photo credit Danielle Fogel
Paul Bigford knows every bend and curve of the Pere Marquette River as it meanders through his family’s 150 acres. Ever since he was a young boy he has been exploring the banks and enjoying the natural beauty and rich history of the area. In December, the Bigford family worked with the Land Conservancy of West Michigan to permanently protect their land with a conservation easement. [see West Michigan Land Conservancy Aids in Protecting Pere Marquette Acres]
In 1958 Paul’s grandfather, Harold Bigford, purchased 200 acres on the Pere Marquette for $20,000. As the eldest grandchild, Paul helped his grandfather with numerous projects including restoring the 1916 house on the property, building fences, and picking up trash on the south side of the river where Harold had created a camping area for the public to use, free of charge.
“Working and protecting the land got into my blood during the summers that I was grandpa’s go-fer,” Paul explains. Harold passed away in the fall of 1964. Paul’s father inherited the land, but unfortunately not before 50 acres on the south side of the river was sold off.
The next summer 14-year-old Paul was in Baldwin with his family for the “Troutarama” festival. He spotted a flyer in the window of a realty office advertising riverfront land for sale and instantly recognized the map - he had traced the path of the river through his grandfather’s property many times and entertained himself by creating maps. The 50 acres including the camping area) sold when Harold passed away were split up into 21 lots that were for sale for approximately $2500 each. Paul knew then that he would do everything he could to ensure the remaining 150 acres were protected forever.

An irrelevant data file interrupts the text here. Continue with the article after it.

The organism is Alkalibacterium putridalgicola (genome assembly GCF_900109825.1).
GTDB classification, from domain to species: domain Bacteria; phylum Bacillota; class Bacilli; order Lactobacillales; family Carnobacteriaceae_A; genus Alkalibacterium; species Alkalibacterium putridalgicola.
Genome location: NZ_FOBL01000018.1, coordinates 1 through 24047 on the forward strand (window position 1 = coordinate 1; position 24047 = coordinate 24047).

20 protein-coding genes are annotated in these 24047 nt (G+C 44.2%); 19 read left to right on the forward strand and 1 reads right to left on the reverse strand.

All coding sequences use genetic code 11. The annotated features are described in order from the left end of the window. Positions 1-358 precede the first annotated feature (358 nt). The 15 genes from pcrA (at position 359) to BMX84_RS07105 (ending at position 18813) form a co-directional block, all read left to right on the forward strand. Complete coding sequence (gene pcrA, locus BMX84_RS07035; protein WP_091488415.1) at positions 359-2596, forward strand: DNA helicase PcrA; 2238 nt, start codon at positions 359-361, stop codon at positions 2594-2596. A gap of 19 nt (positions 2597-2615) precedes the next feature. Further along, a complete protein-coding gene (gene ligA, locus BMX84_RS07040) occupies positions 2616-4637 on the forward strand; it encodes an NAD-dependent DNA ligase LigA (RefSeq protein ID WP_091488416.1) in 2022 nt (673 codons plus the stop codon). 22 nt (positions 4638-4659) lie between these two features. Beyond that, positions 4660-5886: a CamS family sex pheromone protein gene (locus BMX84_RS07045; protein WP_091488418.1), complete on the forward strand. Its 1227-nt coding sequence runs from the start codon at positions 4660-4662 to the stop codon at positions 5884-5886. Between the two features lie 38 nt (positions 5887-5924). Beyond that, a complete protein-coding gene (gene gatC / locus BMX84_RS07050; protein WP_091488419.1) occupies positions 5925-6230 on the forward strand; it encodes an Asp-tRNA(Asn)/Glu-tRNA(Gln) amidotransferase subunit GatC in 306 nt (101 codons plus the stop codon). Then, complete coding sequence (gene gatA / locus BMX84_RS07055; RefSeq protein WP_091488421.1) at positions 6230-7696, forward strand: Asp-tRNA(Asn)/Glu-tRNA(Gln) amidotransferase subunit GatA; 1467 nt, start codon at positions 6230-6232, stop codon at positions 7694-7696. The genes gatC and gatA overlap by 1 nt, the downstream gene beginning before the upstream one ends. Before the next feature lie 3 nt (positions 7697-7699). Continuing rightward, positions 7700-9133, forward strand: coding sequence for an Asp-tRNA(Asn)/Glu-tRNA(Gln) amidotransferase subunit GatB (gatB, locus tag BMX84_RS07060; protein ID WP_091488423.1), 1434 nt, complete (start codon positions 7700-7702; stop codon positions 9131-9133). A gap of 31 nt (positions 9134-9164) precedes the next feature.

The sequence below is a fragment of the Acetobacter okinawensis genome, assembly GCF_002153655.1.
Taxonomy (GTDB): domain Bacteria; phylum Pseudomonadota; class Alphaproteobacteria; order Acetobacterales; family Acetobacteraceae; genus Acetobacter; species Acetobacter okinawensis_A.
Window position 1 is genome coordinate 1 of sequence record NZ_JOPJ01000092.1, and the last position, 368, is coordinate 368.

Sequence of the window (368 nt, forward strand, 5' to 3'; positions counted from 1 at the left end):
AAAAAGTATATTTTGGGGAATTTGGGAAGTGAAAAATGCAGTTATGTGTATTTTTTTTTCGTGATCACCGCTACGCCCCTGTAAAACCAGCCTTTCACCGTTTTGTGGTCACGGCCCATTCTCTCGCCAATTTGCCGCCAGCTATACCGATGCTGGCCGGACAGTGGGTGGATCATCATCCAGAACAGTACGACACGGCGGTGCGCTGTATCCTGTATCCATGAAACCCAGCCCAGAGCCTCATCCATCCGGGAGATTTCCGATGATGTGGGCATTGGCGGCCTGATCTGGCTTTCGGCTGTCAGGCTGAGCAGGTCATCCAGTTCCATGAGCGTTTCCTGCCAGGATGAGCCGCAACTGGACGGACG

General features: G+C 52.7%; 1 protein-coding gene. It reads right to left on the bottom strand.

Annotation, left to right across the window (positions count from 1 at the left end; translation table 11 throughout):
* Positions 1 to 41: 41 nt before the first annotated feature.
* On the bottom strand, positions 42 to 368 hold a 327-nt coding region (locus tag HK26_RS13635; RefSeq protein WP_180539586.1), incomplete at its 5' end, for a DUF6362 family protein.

Paul and his brother Doug inherited the property when their parents died. Together with Paul’s son Kyle they formed a limited liability corporation and worked with the Land Conservancy to create a conservation easement that will forever protect their 150 acres and ensure that the land will not be fragmented into small shoreline lots.
“As I look at the framed arrowheads on my wall I pray that the river will still flow, free and undammed and wild, for another 300 generations. I feel good that we have done our part,” says Paul.
See Land Conservancy of West Michigan
These links are checked on the date of the article. As the article ages, some links may become invalid
Go To www.getoffthecouchnews.blogspot.com for all the news
See Get Off The Couch